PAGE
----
Critically analyse the extent to which the tort of negligence and the tort of battery protect a patient’s right to make an autonomous decision when consenting to medical treatment.
The tort of negligence and the tort of battery are both limited in the extent to which they protect a patient’s right to make an autonomous decision when consenting to medical treatment. This problem remains that tort law does not protect notions of autonomy and hence the courts have been challenged to approximate the patient’s loss in other terms. Judges have been reluctant to rely on the tort of battery to protect a patient’s right to information disclosure arguing that negligence is the more appropriate route in many cases. Negligence however, requires the medical professions own standards to be those by which the information disclosure is judged. This standard has tended to favour the medical profession and leave patients unprotected.
Autonomous Decisions and Medical Treatment
The general principle in the law of England and Wales is that an individual has a right to self-determination with respect to their own medical treatment.1 In S v McC W v. W, Lord Reid stated:
There is no doubt that a person of full age and capacity cannot be ordered to undergo a blood test against his will…. The real reason is that English law goes to great lengths to protect a person of full age and capacity from interference with his personal liberty.2
This right to self-determination in relation to one’s medical care exists despite the consequences, including when the likely consequences is of the person’s death. In Re T, Lord Donaldson went so far as to say that the right to autonomy in decisions regarding a competent adult’s medical treatment is absolute.3 In order to protect this autonomy, the personal sphere in the right to bodily integrity and breach of consent can give rise to liability for the tort of battery and the tort of negligence.4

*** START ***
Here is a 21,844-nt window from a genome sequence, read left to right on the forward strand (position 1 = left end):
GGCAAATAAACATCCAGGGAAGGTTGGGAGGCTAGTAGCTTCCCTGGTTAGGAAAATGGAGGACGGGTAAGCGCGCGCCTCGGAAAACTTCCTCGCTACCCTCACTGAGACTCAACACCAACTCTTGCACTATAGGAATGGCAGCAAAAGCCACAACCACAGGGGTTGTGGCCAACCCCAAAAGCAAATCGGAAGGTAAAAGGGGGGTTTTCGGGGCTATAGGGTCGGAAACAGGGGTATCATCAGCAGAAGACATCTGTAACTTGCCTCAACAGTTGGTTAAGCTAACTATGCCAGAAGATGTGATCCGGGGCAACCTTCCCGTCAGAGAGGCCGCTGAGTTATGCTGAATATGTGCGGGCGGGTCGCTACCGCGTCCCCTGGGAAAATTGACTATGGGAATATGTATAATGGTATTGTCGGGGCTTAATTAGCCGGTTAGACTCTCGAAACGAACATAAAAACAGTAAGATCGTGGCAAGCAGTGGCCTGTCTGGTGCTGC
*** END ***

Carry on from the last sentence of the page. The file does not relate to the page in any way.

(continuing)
Valid consent requires that someone who has the capacity to consent and who understands what the treatment involves gives it voluntarily.5 Incapacity in this regard is defined under the Mental Capacity Act, section 2(1) and is characterised by ‘an impairment of, or a disturbance in the function of, the mind or the brain’,6 which prevents the individual from making a decision for themself at a material time.
Trespass to the person can be both a tort (battery) and a crime (assault).7 To establish an action in battery, it is necessary to establish three elements: force, direct application and intent.8 Consent to treatment, if it is based upon informed consent, will absolve a medical practitioner of a possible action in battery.9 Consent must be specific to the procedure carried out: if a patient consents to the removal of her appendix, but her uterus is also removed an action in battery is possible.10 The advantage of an action in battery is that it is not necessary to prove that physical harm has been caused where inadequate disclosure is made.11